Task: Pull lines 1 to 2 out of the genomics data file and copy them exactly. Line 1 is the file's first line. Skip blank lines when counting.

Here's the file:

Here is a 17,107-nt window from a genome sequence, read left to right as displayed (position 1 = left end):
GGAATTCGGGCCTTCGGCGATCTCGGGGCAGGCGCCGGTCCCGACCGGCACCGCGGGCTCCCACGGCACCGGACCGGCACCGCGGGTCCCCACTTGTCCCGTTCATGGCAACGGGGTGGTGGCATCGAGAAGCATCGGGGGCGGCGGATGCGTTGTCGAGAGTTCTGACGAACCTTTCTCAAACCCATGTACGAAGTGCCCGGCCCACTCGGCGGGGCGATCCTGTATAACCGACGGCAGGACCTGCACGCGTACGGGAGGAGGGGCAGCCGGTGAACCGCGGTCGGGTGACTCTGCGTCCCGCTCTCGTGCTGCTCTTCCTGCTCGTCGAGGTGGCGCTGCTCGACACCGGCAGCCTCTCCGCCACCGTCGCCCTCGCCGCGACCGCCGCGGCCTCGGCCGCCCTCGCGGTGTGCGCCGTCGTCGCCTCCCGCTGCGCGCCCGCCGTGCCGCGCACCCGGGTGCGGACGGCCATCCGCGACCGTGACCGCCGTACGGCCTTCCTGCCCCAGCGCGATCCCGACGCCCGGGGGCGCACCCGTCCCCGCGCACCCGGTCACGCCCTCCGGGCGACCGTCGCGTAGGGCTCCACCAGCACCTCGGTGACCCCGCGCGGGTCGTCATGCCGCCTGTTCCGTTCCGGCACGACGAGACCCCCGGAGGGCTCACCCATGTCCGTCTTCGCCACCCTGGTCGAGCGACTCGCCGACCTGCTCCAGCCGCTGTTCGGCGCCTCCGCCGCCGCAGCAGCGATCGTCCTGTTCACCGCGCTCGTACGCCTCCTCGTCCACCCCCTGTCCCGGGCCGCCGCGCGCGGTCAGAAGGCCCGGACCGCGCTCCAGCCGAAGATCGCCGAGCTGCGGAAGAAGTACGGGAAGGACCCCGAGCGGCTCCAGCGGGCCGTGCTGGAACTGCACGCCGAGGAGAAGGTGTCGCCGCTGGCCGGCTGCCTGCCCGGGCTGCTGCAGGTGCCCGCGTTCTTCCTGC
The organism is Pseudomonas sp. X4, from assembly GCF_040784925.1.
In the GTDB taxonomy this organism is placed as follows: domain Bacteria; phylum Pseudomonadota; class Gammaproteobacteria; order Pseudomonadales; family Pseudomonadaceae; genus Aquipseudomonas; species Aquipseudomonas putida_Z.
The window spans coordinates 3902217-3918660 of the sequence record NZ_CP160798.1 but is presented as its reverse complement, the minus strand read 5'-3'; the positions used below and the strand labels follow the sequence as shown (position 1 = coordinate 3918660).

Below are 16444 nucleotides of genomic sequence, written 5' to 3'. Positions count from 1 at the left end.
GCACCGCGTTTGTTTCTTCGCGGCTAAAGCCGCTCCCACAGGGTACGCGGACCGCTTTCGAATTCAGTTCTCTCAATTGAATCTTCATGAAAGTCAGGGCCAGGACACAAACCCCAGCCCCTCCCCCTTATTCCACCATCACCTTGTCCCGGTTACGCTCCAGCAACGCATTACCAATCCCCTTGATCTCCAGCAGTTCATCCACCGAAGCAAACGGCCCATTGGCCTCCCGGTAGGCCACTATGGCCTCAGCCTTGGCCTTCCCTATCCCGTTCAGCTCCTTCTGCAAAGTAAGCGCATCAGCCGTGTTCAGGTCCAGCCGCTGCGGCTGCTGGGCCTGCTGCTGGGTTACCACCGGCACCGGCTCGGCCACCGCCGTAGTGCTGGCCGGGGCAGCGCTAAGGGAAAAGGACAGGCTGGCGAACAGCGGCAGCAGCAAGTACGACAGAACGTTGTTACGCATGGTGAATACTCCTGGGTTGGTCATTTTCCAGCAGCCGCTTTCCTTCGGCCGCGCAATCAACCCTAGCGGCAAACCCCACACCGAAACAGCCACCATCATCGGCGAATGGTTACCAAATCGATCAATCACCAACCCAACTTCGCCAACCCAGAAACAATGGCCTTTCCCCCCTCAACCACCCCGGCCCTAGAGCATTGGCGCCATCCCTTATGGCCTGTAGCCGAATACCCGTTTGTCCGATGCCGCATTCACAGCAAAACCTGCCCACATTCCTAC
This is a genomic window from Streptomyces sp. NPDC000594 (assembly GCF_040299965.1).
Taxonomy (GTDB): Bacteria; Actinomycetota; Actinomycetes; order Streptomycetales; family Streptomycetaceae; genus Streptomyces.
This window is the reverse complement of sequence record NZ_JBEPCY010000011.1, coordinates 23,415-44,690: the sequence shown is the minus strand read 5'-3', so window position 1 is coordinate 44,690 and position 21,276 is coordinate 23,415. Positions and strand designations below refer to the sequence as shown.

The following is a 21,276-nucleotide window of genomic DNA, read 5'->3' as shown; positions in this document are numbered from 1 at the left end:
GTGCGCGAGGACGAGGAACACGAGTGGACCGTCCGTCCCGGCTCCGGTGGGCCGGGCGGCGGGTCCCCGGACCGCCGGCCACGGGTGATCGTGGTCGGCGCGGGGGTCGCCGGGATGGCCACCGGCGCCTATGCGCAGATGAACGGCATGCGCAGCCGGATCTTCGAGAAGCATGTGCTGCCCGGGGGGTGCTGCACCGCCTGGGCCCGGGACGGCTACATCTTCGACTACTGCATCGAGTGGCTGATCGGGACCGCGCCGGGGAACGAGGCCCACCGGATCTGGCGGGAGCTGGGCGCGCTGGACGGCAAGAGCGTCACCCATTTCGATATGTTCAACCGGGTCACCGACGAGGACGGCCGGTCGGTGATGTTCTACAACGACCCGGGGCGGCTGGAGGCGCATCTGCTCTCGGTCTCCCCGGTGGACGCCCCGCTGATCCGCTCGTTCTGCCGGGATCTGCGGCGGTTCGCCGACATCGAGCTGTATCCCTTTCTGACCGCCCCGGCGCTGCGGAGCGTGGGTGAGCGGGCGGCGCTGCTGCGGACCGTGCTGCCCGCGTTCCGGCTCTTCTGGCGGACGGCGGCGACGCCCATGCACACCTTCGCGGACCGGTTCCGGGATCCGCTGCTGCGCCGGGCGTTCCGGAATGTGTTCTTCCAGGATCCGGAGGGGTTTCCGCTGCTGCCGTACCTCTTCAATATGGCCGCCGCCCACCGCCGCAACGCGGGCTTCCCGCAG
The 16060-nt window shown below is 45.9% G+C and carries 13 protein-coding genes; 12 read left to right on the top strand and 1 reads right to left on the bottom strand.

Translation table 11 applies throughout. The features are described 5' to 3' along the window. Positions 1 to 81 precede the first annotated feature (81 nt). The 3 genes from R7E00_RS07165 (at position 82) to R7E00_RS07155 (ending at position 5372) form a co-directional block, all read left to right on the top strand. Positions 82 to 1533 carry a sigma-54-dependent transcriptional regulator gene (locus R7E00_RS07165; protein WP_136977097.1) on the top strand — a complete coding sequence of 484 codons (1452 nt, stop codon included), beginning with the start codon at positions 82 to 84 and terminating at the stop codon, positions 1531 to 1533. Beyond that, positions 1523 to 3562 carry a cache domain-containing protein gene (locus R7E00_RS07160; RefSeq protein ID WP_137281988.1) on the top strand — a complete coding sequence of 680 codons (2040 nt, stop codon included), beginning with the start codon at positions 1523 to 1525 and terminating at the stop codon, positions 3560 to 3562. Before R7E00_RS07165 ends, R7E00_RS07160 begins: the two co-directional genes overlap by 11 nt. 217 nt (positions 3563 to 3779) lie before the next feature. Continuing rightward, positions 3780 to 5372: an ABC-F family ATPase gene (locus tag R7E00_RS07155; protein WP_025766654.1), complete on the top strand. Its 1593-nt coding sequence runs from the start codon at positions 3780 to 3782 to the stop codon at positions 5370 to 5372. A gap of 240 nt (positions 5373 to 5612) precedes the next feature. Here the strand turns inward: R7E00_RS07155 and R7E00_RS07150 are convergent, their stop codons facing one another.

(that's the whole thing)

Here is a 17,107-nt window from a genome sequence, read left to right as displayed (position 1 = left end):
GGAATTCGGGCCTTCGGCGATCTCGGGGCAGGCGCCGGTCCCGACCGGCACCGCGGGCTCCCACGGCACCGGACCGGCACCGCGGGTCCCCACTTGTCCCGTTCATGGCAACGGGGTGGTGGCATCGAGAAGCATCGGGGGCGGCGGATGCGTTGTCGAGAGTTCTGACGAACCTTTCTCAAACCCATGTACGAAGTGCCCGGCCCACTCGGCGGGGCGATCCTGTATAACCGACGGCAGGACCTGCACGCGTACGGGAGGAGGGGCAGCCGGTGAACCGCGGTCGGGTGACTCTGCGTCCCGCTCTCGTGCTGCTCTTCCTGCTCGTCGAGGTGGCGCTGCTCGACACCGGCAGCCTCTCCGCCACCGTCGCCCTCGCCGCGACCGCCGCGGCCTCGGCCGCCCTCGCGGTGTGCGCCGTCGTCGCCTCCCGCTGCGCGCCCGCCGTGCCGCGCACCCGGGTGCGGACGGCCATCCGCGACCGTGACCGCCGTACGGCCTTCCTGCCCCAGCGCGATCCCGACGCCCGGGGGCGCACCCGTCCCCGCGCACCCGGTCACGCCCTCCGGGCGACCGTCGCGTAGGGCTCCACCAGCACCTCGGTGACCCCGCGCGGGTCGTCATGCCGCCTGTTCCGTTCCGGCACGACGAGACCCCCGGAGGGCTCACCCATGTCCGTCTTCGCCACCCTGGTCGAGCGACTCGCCGACCTGCTCCAGCCGCTGTTCGGCGCCTCCGCCGCCGCAGCAGCGATCGTCCTGTTCACCGCGCTCGTACGCCTCCTCGTCCACCCCCTGTCCCGGGCCGCCGCGCGCGGTCAGAAGGCCCGGACCGCGCTCCAGCCGAAGATCGCCGAGCTGCGGAAGAAGTACGGGAAGGACCCCGAGCGGCTCCAGCGGGCCGTGCTGGAACTGCACGCCGAGGAGAAGGTGTCGCCGCTGGCCGGCTGCCTGCCCGGGCTGCTGCAGGTGCCCGCGTTCTTCCTGC